SECRETARY RICE: Well, I certainly recognize that people have had concerns about our detainee policies. We've tried to demonstrate that at Guantanamo and other places that we, as the President has insisted, respect our international obligations and that we are a country of laws. We believe in international law.

I know that when something like Abu Ghraib happens, that it is indeed a stain on the United States. That cannot be denied. But because you are a democracy, it doesn't mean that bad things will not happen. People will still do bad things. But what is different in a democracy is that democracies are transparent about what has happened. We have our press reporting every day on what is happening in our detainee policies. The Secretary of Defense has --

MS. SAAD: Does that mean that you're looking into it?

SECRETARY RICE: Well, of course. And the Secretary of Defense goes to the Congress and he testifies about what is happening there. So what democracy promises is that people will be open, that there will be due process to punish those who might be responsible; and in that way, I hope that people see the very big difference between the way a democracy handles something like this and a dictatorship.

MS. SAAD: Right. On other foreign policy issues, we've been watching your press conferences in Jerusalem and in Ramallah also. Today, this morning, with Foreign Minister Aboul Gheit in Sharm el-Sheikh, and you said we need to be focused on the roadmap because the roadmap is our guide. Now, the disengagement plan, is that your view that the disengagement plan is part of the roadmap?

SECRETARY RICE: The disengagement -- the historic decision, really, by the Israelis to disengage from the Gaza -- has given us an opportunity, I believe, to gain some confidence, to have the parties gain some confidence in one another, some trust in one another; to give the Palestinians a chance to develop stronger institutions, security institutions, political institutions; to give the Palestinian people a glimpse, a little view of what life can be like when the Gaza is developed economically. And on that basis, then, we should be able to make, I really think, accelerated progress on the roadmap --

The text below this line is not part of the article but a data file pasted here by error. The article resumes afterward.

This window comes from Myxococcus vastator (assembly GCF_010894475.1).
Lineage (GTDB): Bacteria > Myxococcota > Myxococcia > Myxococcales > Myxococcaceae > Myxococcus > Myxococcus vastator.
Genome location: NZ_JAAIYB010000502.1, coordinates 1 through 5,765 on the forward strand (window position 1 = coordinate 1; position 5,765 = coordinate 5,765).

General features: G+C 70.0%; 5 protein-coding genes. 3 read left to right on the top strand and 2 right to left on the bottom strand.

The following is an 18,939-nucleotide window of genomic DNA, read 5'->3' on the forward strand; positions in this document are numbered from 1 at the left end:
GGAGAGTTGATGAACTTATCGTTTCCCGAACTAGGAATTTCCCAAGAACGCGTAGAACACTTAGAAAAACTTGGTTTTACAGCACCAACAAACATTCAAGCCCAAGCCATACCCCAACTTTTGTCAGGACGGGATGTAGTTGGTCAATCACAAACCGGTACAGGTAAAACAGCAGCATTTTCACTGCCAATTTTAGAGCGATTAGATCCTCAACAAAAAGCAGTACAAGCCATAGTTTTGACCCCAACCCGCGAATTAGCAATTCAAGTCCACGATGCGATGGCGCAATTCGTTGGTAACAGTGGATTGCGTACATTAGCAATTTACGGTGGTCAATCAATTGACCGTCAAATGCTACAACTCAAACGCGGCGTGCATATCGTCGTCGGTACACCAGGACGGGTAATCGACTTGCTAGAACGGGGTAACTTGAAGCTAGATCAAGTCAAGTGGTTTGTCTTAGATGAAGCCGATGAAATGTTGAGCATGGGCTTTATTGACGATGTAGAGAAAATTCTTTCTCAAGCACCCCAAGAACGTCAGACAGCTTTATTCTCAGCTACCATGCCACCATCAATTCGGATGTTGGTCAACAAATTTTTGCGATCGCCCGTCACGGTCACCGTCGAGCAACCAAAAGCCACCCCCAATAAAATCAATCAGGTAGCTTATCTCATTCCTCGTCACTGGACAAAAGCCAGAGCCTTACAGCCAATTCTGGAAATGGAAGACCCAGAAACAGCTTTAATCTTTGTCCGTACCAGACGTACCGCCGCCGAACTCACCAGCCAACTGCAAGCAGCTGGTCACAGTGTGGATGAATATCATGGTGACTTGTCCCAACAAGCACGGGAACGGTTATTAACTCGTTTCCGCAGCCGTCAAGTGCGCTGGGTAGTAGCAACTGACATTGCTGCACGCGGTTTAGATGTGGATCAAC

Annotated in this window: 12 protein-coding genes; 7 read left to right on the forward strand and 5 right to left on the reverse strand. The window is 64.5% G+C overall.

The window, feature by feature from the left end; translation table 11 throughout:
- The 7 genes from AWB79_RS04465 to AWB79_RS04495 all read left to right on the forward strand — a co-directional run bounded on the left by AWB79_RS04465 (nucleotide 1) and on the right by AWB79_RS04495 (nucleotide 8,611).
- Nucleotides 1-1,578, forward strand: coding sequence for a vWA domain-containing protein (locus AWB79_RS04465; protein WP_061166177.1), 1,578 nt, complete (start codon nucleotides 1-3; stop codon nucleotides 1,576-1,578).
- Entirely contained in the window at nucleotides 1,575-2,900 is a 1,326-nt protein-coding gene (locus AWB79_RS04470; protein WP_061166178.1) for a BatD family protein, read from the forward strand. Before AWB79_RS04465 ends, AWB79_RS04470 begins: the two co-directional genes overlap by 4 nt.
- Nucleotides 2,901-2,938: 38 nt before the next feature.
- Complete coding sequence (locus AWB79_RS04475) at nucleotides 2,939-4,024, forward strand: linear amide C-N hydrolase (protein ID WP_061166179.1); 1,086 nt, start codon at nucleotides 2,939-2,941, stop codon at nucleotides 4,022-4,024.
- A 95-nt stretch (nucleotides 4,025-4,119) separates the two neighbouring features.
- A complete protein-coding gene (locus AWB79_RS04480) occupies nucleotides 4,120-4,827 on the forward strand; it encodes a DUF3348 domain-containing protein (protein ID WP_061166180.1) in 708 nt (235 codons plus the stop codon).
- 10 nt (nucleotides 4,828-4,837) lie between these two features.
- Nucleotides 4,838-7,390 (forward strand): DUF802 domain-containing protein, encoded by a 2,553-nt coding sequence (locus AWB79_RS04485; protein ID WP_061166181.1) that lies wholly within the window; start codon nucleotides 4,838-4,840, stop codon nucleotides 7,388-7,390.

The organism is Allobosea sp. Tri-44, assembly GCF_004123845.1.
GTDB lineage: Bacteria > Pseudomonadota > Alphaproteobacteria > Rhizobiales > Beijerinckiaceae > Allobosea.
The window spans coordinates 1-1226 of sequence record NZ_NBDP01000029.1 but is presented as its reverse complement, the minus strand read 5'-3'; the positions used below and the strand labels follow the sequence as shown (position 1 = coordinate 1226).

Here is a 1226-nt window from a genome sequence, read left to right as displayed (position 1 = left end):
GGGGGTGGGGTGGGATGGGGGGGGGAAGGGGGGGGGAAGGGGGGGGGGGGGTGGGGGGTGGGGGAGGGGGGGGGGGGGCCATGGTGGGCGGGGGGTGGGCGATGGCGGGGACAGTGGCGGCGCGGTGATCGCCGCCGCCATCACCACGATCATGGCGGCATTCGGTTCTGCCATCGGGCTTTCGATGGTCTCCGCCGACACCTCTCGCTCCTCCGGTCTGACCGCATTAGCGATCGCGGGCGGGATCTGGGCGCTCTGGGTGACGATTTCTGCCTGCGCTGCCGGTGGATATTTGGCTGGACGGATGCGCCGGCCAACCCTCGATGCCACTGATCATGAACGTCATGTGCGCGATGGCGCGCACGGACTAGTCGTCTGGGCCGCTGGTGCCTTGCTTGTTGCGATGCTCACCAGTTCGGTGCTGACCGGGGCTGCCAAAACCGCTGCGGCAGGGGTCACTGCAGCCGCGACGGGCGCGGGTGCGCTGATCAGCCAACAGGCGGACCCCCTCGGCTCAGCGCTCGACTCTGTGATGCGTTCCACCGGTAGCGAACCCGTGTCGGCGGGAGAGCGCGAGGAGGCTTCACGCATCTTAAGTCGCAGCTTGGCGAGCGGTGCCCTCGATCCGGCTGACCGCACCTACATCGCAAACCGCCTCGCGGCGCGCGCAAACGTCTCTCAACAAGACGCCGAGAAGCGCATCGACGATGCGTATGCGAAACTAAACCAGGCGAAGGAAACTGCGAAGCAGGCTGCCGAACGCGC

MS. SAAD: So what --

SECRETARY RICE: -- if we're able to do this successfully.

MS. SAAD: Does this mean there will a post-Gaza phase?

SECRETARY RICE: Oh, there clearly has to be a post-Gaza phase, and it is outlined in the roadmap the steps that the parties will have to take.

MS. SAAD: On Iraq. The Sunnis just said that if they don't get 25 seats out of the 55, the violence will continue. And you said earlier in the press conference that we need to get the Sunnis to be more involved. How are you going to do that? Are you in contact with a third party?